The Government of the island nation of Fiji is accusing the international community, pointing mainly at Australia, of being selfish in regards to climate change policy. Fiji, like many other pacific nations is suffering greatly from the rising sea levels; these small island nations contribute very little to global carbon emissions but are suffering the consequences of the rest of the world’s high level of carbon output.
Fijian village is abandoned as sea water seeps through the ground (Photo Curtesy of Fiji Times)
In a climate change summit hosted by Fiji, interim Prime Minister Bainimara said the global will to combat climate change is receding. He further pointed at Australia, saying that since the election of conservative Prime Minister Tony Abbot there has been a distinct change of attitude in Australia toward climate change policy. Abbot has been quoted as saying that he will not support any climate change policy in Australia that would negatively impact the Australian economy.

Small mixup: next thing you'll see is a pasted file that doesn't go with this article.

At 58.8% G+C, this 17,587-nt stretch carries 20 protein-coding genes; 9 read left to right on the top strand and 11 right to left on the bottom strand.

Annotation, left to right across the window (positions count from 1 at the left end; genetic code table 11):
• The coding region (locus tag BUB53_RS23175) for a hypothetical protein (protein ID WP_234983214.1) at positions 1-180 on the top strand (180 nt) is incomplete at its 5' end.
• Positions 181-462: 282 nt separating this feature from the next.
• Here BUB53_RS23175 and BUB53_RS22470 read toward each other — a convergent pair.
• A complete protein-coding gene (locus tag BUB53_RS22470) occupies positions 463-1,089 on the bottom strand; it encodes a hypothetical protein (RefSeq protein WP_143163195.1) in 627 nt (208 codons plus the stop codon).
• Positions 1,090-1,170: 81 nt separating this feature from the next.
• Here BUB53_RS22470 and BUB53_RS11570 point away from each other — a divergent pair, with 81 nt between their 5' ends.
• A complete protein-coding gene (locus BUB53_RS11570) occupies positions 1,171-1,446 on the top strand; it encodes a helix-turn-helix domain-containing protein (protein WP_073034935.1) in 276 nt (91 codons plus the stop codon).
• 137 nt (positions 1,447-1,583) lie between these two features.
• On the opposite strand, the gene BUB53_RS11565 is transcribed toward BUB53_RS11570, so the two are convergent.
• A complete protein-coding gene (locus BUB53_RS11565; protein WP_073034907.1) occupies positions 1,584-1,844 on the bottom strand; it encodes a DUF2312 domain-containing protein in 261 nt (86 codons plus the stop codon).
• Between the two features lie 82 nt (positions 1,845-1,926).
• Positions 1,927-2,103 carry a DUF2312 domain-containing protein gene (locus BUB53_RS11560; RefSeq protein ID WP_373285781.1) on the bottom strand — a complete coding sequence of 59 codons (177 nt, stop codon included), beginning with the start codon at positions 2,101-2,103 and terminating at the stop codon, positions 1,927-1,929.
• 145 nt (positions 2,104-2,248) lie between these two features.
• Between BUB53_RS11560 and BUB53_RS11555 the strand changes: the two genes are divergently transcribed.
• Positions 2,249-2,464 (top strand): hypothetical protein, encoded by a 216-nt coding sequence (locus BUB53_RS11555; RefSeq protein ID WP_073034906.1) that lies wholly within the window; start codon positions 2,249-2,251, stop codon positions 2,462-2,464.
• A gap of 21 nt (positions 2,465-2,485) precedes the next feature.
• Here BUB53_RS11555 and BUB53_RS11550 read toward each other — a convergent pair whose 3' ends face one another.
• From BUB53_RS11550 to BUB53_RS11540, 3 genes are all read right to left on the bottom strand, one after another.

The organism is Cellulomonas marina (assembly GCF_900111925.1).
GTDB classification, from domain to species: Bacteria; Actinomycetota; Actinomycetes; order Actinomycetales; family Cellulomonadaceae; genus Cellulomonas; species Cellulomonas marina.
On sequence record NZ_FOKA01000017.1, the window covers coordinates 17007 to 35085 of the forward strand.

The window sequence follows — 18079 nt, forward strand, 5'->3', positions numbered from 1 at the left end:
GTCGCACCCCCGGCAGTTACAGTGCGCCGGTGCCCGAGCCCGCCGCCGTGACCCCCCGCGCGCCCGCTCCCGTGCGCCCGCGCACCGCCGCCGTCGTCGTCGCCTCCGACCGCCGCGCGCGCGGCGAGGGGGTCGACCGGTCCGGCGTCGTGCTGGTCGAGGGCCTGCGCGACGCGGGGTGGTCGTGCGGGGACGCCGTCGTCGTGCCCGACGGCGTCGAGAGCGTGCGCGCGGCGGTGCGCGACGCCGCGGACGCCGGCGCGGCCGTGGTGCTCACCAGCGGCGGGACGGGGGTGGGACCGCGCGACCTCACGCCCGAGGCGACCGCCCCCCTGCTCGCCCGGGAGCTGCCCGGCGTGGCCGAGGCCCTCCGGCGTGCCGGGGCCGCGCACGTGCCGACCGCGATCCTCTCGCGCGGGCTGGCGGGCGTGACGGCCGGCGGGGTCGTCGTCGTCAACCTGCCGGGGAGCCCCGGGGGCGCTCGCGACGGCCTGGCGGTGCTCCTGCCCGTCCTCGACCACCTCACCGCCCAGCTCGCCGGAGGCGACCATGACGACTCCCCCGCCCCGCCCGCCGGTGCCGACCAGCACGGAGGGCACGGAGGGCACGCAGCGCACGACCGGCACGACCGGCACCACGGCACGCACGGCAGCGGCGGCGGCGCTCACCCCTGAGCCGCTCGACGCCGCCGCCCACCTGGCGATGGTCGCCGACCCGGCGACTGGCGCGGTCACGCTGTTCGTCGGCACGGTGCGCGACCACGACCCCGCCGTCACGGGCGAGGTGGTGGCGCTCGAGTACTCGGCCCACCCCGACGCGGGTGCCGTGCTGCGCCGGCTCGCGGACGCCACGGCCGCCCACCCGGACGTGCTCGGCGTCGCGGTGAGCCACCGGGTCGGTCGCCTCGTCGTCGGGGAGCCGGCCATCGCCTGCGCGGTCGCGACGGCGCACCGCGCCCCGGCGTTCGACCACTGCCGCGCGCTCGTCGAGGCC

The interim Prime Minister of Fiji issued a harsh statement to the world, pointed at Australia and Prime Minister Abbot, saying that history will judge them harshly if they do nothing to effect policy change and allow the islands of the pacific to sink below the ocean. He further stated that leaders need to see the situation is dire for Fiji and other island nations and that leaders need to risk minor economic impact to save lives.
Indonesia was invited to the climate change summit in Fiji and pledged support to Fiji in combating climate change. Indonesia also has a strong incentive to mitigate the effects of climate change in the pacific. Indonesia has offered $20 million to Fiji to help fight the effects of climate change and has offered further support in the form of increased trade agreements with Fiji to boost trade revenue by a targeted $1 billion in the future.
The situation in Fiji is so serious that entire communities have had to be relocated since January 2014. The village of Vaunidogola had to be relocated to higher ground due to rising sea levels; the relocation affected 50 families whose ancestors had lived on that land for generations. The government of Fiji has also identified 600 villages across the Fiji islands that are at risk from the rising sea levels. The government predicts that over the next 10 years 40 settlements will have to be relocated due to the rise in sea levels, the pollution of the ground water and the destruction of agricultural land.